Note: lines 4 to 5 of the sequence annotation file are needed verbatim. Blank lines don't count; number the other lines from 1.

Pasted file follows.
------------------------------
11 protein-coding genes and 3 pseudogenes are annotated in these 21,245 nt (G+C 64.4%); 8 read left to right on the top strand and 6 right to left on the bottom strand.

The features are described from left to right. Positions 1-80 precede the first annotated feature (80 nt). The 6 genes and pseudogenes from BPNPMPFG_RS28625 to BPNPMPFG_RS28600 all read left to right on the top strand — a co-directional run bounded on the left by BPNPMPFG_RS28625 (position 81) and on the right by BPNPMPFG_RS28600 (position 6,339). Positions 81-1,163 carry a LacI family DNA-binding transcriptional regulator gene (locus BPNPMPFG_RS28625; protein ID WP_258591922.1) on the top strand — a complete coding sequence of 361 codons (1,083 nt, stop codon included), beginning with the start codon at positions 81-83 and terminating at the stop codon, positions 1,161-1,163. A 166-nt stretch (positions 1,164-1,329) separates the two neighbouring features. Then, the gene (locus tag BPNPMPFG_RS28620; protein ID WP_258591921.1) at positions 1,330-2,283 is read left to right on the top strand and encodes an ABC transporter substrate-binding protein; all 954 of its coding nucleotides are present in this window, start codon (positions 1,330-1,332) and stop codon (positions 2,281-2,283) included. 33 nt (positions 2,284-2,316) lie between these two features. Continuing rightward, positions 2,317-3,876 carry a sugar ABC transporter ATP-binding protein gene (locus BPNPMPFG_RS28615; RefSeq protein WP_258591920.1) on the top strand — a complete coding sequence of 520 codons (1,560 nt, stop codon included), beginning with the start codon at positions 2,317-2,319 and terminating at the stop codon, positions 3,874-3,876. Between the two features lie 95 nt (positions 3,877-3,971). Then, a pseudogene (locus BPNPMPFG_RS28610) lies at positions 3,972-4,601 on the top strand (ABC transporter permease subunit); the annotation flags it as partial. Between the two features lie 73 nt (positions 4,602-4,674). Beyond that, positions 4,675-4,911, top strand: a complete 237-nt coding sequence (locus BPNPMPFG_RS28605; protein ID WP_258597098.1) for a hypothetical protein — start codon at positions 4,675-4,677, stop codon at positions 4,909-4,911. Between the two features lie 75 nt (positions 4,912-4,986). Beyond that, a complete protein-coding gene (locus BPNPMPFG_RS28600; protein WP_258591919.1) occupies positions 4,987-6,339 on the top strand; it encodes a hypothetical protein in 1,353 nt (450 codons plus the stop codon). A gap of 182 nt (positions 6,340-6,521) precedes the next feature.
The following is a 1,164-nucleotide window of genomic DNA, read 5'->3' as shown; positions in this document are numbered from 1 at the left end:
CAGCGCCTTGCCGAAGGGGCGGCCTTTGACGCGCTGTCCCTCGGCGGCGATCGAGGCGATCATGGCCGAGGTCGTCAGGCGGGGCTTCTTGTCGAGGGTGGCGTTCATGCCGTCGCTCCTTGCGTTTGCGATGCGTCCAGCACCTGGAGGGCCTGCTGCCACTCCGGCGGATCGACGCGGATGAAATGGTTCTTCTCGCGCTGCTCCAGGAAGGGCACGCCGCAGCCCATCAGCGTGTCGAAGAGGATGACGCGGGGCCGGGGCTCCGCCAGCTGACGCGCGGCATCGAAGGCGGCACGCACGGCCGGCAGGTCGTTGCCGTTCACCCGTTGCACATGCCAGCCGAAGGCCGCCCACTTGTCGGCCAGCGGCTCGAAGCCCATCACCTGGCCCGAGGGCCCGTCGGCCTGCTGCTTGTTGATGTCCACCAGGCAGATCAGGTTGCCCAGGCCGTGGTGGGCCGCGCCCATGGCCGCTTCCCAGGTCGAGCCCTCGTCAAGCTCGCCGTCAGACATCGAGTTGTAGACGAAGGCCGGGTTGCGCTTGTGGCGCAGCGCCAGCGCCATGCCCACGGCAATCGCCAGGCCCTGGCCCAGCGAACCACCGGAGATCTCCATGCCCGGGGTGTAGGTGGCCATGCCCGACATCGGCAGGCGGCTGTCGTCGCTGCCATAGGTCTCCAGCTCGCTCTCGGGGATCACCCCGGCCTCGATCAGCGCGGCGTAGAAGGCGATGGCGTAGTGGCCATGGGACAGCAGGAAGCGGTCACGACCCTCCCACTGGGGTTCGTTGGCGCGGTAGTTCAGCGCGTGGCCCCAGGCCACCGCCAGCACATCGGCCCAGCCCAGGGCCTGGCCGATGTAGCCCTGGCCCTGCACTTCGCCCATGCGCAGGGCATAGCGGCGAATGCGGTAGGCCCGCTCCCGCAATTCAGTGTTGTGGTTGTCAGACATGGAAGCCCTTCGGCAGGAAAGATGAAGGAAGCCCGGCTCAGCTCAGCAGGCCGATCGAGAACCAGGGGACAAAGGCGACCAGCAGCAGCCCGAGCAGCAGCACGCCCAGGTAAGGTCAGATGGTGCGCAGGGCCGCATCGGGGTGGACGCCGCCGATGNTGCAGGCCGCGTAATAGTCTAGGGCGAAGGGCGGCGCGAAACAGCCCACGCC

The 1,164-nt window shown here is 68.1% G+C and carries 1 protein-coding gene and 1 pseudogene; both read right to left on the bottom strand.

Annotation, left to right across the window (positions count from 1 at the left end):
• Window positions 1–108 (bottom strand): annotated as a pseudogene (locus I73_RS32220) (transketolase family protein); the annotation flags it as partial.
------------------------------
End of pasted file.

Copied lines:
CAGCGCCTTGCCGAAGGGGCGGCCTTTGACGCGCTGTCCCTCGGCGGCGATCGAGGCGATCATGGCCGAGGTCGTCAGGCGGGGCTTCTTGTCGAGGGTGGCGTTCATGCCGTCGCTCCTTGCGTTTGCGATGCGTCCAGCACCTGGAGGGCCTGCTGCCACTCCGGCGGATCGACGCGGATGAAATGGTTCTTCTCGCGCTGCTCCAGGAAGGGCACGCCGCAGCCCATCAGCGTGTCGAAGAGGATGACGCGGGGCCGGGGCTCCGCCAGCTGACGCGCGGCATCGAAGGCGGCACGCACGGCCGGCAGGTCGTTGCCGTTCACCCGTTGCACATGCCAGCCGAAGGCCGCCCACTTGTCGGCCAGCGGCTCGAAGCCCATCACCTGGCCCGAGGGCCCGTCGGCCTGCTGCTTGTTGATGTCCACCAGGCAGATCAGGTTGCCCAGGCCGTGGTGGGCCGCGCCCATGGCCGCTTCCCAGGTCGAGCCCTCGTCAAGCTCGCCGTCAGACATCGAGTTGTAGACGAAGGCCGGGTTGCGCTTGTGGCGCAGCGCCAGCGCCATGCCCACGGCAATCGCCAGGCCCTGGCCCAGCGAACCACCGGAGATCTCCATGCCCGGGGTGTAGGTGGCCATGCCCGACATCGGCAGGCGGCTGTCGTCGCTGCCATAGGTCTCCAGCTCGCTCTCGGGGATCACCCCGGCCTCGATCAGCGCGGCGTAGAAGGCGATGGCGTAGTGGCCATGGGACAGCAGGAAGCGGTCACGACCCTCCCACTGGGGTTCGTTGGCGCGGTAGTTCAGCGCGTGGCCCCAGGCCACCGCCAGCACATCGGCCCAGCCCAGGGCCTGGCCGATGTAGCCCTGGCCCTGCACTTCGCCCATGCGCAGGGCATAGCGGCGAATGCGGTAGGCCCGCTCCCGCAATTCAGTGTTGTGGTTGTCAGACATGGAAGCCCTTCGGCAGGAAAGATGAAGGAAGCCCGGCTCAGCTCAGCAGGCCGATCGAGAACCAGGGGACAAAGGCGACCAGCAGCAGCCCGAGCAGCAGCACGCCCAGGTAAGGTCAGATGGTGCGCAGGGCCGCATCGGGGTGGACGCCGCCGATGNTGCAGGCCGCGTAATAGTCTAGGGCGAAGGGCGGCGCGAAACAGCCCACGCC

The 1,164-nt window shown here is 68.1% G+C and carries 1 protein-coding gene and 1 pseudogene; both read right to left on the bottom strand.